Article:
We will consider the commutative diagram shown in Figure 1. Many commutative diagrams are brought to such a diagram in problems of algebraic system theory [3]. The realization theorem (Theorem 1) [1,2,3] is valid for the diagram, the formulation of which is given here for completeness.
Theorem 1.
Realization theorem: If the map f:X→Y is a usual isomorphism and there are maps g:X→Z and h:Z→Y such that the composition f = hg is true, then the maps g and h are isomorphisms up to isomorphism f.
Concerning the composition of hg of maps g and h, we can say that it implements, models the map-isomorphism f. It should be emphasized that the map f must be isomorphic outside the commutative diagram, that is, it must be an ordinary, “unconditional” isomorphism. On maps g and h the theorem states that even if these maps separate, outside the composition and the commutative diagram, they are not isomorphisms, then as part of the composition f = hg, closed by the isomorphism f in the commutative diagram, become isomorphisms up to the isomorphism f, that is, become “relative isomorphisms”—isomorphisms with respect to (up to) the isomorphism f. This means that each of the maps g and h is an isomorphism only and strictly within the commutative map diagram shown in Figure 1. Under these conditions, the maps g and h in the commutative diagram satisfy all the properties of isomorphic maps defined in algebra [28]. The proof is given in [3]. However, there is a need to reproduce here a considerable part of the proof of the implementation theorem from [3] for a more understandable presentation of the rules of definition of the inverse mappings g and h in the commutative diagram. This is done below directly when considering these rules.
The simplest explanation of the realization theorem is as follows. The composition of the mappings g and h forms a system in which these mappings have a new property, the property of having a reverse mapping. This property may not be present in each of them individually, outside of this system. This is a manifestation of emergence—the main sign of the emergence of any new system. Consider, for example, two children. Together they can play hide-and-seek, and each child separately, outside the “children” system, can not hide from himself. The “hide” property is a systemic property of the “children” system, a manifestation of its emergence. At the same time, the bystander can see the hidden child: the property of “hiding” belongs only to the system “children”. So the property of reversibility of maps g and h is manifested only in the system-composition, realizing or commuting some unconditional isomorphism. The realization theorem describes (formalizes) in the most General form the occurring of the emergence effect and in this sense is the most General mathematical definition of the system as a mathematical abstraction and a phenomenon of real reality.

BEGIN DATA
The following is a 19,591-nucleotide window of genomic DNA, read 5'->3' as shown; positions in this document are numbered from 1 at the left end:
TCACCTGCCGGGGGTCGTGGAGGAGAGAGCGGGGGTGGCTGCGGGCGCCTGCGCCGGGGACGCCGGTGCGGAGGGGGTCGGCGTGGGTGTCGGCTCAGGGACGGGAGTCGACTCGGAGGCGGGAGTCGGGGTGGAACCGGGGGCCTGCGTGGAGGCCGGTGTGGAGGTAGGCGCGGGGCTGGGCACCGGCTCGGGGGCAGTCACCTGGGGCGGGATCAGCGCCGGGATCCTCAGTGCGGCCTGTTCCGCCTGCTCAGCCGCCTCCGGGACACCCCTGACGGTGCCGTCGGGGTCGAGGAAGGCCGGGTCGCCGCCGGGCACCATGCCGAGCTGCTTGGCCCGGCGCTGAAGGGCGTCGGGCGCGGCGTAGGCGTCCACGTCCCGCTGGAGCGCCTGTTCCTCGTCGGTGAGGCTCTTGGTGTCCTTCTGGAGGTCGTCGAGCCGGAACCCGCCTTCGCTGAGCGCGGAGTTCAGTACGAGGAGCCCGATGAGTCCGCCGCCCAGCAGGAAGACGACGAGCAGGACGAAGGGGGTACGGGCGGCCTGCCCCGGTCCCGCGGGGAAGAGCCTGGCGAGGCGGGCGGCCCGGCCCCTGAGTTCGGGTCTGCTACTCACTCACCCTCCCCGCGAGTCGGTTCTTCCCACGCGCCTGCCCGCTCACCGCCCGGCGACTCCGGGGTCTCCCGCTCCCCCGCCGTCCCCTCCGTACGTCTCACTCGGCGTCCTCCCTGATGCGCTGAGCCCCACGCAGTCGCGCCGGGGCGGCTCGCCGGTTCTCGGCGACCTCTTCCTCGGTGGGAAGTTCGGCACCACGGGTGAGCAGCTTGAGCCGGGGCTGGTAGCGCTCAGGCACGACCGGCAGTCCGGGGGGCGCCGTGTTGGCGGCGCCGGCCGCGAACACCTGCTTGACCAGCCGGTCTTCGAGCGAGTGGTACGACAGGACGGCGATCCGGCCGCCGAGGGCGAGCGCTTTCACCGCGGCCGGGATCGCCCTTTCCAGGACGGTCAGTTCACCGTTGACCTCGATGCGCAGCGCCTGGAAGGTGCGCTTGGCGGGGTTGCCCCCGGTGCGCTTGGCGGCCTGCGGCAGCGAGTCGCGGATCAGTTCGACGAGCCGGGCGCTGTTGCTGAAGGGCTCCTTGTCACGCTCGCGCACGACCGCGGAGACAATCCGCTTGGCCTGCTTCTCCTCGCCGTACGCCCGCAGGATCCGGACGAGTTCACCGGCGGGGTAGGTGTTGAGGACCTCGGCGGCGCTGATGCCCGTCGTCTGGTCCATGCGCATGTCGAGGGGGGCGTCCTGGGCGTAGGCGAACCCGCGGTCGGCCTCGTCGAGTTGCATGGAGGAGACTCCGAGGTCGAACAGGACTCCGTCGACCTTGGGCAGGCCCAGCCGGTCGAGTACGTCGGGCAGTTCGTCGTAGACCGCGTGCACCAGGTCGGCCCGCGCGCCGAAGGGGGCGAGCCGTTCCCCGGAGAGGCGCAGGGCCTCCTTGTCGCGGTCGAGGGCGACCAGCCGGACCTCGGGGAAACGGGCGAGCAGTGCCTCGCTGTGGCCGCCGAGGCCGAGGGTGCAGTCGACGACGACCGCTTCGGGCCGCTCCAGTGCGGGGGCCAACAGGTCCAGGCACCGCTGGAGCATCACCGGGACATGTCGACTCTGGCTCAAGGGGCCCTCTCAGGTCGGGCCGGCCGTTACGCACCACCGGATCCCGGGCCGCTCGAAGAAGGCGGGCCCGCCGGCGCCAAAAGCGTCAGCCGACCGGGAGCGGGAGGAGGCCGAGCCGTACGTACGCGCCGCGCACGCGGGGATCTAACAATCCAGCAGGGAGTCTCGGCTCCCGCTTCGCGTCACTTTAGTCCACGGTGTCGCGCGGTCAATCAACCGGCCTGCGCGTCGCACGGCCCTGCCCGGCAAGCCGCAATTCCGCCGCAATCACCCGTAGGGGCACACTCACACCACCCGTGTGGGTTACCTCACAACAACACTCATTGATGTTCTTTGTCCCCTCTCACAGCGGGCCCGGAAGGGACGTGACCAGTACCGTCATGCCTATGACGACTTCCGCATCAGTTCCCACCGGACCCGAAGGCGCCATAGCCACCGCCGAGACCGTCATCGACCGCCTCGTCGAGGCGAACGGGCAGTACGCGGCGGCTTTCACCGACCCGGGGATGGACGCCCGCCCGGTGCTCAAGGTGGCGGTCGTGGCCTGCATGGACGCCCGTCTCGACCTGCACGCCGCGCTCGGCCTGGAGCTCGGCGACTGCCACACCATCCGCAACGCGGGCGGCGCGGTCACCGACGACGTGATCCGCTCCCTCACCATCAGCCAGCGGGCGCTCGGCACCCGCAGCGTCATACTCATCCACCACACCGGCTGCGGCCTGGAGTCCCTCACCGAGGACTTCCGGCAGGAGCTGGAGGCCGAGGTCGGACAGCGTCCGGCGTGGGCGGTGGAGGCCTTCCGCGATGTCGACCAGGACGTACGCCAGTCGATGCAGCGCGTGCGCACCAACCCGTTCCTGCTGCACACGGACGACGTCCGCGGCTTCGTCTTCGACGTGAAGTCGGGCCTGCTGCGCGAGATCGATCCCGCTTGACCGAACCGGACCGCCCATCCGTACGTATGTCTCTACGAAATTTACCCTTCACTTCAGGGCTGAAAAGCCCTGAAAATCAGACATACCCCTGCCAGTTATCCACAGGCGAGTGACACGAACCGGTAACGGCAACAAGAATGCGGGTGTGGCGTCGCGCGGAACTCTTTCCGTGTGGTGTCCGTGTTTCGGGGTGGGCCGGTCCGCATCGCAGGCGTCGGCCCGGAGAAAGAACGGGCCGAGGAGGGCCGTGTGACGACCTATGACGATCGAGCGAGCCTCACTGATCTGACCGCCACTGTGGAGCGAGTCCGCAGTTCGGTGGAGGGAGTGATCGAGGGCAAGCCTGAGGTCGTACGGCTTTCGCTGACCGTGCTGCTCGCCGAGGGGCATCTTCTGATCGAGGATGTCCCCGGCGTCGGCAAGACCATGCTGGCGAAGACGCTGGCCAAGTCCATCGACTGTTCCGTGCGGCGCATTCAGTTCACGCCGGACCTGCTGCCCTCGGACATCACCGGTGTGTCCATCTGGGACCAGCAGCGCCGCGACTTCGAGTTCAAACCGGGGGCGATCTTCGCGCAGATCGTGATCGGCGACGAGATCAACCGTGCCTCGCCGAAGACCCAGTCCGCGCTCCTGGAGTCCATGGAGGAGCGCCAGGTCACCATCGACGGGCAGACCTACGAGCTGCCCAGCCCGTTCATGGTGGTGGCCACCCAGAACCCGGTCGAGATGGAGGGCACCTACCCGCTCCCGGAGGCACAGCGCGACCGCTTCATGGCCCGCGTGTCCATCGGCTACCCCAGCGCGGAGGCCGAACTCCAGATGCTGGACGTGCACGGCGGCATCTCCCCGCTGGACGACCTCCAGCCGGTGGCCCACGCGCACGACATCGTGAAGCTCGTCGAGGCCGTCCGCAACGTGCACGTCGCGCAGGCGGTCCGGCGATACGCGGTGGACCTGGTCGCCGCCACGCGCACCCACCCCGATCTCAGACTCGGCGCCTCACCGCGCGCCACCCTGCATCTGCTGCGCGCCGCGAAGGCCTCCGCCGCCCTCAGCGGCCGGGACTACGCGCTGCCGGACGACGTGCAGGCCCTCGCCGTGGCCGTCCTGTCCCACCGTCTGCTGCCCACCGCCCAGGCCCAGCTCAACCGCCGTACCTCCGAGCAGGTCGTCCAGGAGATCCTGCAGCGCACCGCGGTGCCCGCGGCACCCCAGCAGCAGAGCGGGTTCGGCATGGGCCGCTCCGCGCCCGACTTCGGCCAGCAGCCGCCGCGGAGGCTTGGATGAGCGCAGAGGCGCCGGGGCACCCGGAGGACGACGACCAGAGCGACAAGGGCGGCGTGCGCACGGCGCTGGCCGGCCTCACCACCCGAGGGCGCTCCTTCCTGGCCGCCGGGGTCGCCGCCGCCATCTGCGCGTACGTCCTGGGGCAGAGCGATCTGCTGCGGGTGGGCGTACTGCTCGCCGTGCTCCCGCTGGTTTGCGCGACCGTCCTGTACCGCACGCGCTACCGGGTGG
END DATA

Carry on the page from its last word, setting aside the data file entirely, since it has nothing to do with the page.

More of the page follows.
Since the maps g and h in the commutative diagram are isomorphisms, they must have the only inverses g−1 and h−1 in this diagram. We define these inverses for two cases:
1)
In the first case, all maps f, g, and h and the composition f = hg in the commutative diagram in Figure 1 are defined initially. In many problems of system theory there is a need to determine the inverses of g−1 and h−1 explicitly;
2)
In the second case, the commutative diagram is converted to the form shown in Figure 2. Here, only the isomorphic map f, some map designated as g−1, and their composition fg−1 are initially known. It is clear that under these conditions the map h commuting the specified composition exists, is uniquely and immediately determined by the formula fg−1 = h. In this case, the mapping of h−1 is unknown and needs to be determined. The inverse of g−1, which also needs to be determined, is also unknown. However, maps g and h−1, inverses to g−1 and h, respectively, can be defined only up to class, that is, they are not unique. This is because, based on the requirements of the realization theorem [3], in this case a pair of mappings (h, g) and their composition hg = f, which implement the isomorphism of f, or a pair of mappings (g−1, h−1) and their composition g−1h−1 = f−1, which implement the isomorphism f−1, are not determined initially and at the same time. Thus, in this second case it is required to find classes of admissible maps h−1 and g that satisfy the condition fg−1 = h and other conditions of the realization theorem, which will be given below. It is obvious that the required classes of maps h−1 and g will be strictly interconnected taking into account these conditions. Once you have defined the classes of valid mappings, you can select one related mappings instance from the corresponding classes, if necessary, and commit those instances to the commutative diagram. Only in this case the only inverses to these instances of mappings will be fixed and can be calculated. Clearly, after fixing specific instances of mappings from valid classes, this case is no different from the first case where all mappings in a commutative diagram are known.